How exactly did the eighteenth-century person define "science"? In the broadest sense, "science" simply meant organized knowledge. As late as 1799 Anna Laetitia Barbauld began her poem "To Mr Coleridge" by talking about the difficulties of ascending "the hill of science" (Fairer and Gerrard 1999: 484). This was not, as we might nowadays assume, a complaint about her problems in understanding Newtonian mathematics and gravitational theory, but a warning about obstacles, such as a Thomsonian "Indolence," to a broader education that would assist both moral and poetic development. In this definition Barbauld, a former student of the great chemist Joseph Priestley at the Warrington Academy, echoed Dr. Johnson's Dictionary. Nevertheless, it was clear that the Aristotelian categories of "natural philosophy" (the scientific study of nature, as we would term it) and "natural history" (the mere observation of natural phenomena; a collection of facts rather than a deeper study of causes of those natural phenomena) were together a "ferment of knowledge" that was becoming more recognizable as modern, experimental science.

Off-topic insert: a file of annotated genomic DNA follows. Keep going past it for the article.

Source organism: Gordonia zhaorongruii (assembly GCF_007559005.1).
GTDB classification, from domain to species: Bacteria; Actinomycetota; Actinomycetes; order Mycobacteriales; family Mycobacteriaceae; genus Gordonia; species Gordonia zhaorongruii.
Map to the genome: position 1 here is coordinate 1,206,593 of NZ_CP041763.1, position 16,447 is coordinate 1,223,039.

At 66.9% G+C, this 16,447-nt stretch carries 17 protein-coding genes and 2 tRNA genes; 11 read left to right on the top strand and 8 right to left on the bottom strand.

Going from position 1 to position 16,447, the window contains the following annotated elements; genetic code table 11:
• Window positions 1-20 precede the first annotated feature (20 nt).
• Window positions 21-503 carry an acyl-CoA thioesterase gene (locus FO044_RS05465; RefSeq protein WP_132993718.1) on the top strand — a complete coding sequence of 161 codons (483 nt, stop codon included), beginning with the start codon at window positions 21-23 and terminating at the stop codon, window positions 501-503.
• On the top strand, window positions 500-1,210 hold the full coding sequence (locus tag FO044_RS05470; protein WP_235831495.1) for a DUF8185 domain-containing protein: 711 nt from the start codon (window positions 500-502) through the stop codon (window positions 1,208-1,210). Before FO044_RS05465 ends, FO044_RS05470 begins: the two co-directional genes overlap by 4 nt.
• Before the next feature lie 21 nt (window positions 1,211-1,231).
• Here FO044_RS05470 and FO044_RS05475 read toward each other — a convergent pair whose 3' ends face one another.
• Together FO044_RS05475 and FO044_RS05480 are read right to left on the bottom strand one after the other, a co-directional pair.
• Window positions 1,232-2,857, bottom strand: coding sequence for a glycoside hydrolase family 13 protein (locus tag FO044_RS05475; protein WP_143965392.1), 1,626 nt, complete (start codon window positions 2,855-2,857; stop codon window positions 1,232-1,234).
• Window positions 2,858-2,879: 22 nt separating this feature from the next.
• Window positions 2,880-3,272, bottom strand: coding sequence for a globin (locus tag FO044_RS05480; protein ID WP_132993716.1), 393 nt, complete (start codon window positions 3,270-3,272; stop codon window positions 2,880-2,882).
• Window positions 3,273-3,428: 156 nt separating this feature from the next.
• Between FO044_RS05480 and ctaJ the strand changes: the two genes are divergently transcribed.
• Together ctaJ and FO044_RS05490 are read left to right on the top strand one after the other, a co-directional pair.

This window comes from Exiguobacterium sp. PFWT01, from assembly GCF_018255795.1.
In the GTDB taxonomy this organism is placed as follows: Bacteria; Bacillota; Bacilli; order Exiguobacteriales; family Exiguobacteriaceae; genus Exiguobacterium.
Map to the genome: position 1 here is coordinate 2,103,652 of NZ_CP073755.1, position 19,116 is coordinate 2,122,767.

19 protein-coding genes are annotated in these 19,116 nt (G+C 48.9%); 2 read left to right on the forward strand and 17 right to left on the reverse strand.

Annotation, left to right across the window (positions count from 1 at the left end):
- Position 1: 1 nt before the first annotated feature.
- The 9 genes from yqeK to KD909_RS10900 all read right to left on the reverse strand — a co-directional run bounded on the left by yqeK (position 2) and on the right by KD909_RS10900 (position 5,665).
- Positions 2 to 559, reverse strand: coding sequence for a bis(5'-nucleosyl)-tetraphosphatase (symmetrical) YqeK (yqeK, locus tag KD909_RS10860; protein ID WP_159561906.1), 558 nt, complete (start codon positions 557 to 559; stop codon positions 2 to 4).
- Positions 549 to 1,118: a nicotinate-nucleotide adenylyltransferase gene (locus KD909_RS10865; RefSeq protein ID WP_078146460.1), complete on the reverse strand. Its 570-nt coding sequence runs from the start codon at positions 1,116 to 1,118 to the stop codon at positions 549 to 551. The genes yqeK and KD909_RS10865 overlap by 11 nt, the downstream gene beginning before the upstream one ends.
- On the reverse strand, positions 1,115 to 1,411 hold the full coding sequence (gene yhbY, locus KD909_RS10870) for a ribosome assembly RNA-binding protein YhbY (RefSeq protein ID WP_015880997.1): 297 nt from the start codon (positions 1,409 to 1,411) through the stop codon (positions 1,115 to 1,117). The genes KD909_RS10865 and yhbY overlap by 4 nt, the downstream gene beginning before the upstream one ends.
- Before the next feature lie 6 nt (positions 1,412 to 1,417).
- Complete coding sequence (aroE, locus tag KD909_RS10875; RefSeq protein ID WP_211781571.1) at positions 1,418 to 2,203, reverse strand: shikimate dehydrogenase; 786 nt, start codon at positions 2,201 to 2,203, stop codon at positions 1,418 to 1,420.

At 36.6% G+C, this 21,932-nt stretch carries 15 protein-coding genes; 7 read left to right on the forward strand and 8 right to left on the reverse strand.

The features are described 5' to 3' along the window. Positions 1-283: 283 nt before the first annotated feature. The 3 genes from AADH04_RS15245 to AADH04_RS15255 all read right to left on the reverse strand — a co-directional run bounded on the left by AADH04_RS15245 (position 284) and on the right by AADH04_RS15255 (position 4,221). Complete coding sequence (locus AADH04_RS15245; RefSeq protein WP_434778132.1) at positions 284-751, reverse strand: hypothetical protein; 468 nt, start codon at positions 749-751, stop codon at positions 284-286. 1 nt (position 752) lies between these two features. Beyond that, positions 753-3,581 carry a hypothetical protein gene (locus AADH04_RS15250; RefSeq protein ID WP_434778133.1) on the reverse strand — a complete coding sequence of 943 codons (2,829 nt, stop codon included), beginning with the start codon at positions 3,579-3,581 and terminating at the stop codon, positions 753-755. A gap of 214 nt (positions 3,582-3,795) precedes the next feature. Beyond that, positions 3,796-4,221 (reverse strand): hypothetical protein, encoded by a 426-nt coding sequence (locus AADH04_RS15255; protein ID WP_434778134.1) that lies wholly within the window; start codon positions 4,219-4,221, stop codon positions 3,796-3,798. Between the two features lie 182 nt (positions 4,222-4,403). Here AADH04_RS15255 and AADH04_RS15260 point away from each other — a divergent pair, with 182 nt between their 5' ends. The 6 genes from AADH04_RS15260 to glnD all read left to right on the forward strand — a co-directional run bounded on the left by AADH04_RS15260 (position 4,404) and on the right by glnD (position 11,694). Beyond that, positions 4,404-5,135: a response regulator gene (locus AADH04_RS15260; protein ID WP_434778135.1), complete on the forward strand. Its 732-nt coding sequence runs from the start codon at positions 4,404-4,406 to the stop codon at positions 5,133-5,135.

Similarly, the meaning of the word "literature" was much broader in this period of polymorphously perverse knowledge production. In a recent eight-volume anthology of eighteenth-century literary and scientific texts, several of the editors have questioned whether eighteenth-century writers saw any difference between works of literature and of science: all were "literature" to them. Michael Newton contends — radically — that "distinctions between the 'literary' and the scientific are not tenable" (Kramer et al. 2003: 372), while Richard Hamblyn notes "the fruitful interdependence of the scientific and the literary in this period" and shows that it is often difficult to identify writing as literature or natural philosophy (Hamblyn 2003: xxiv).

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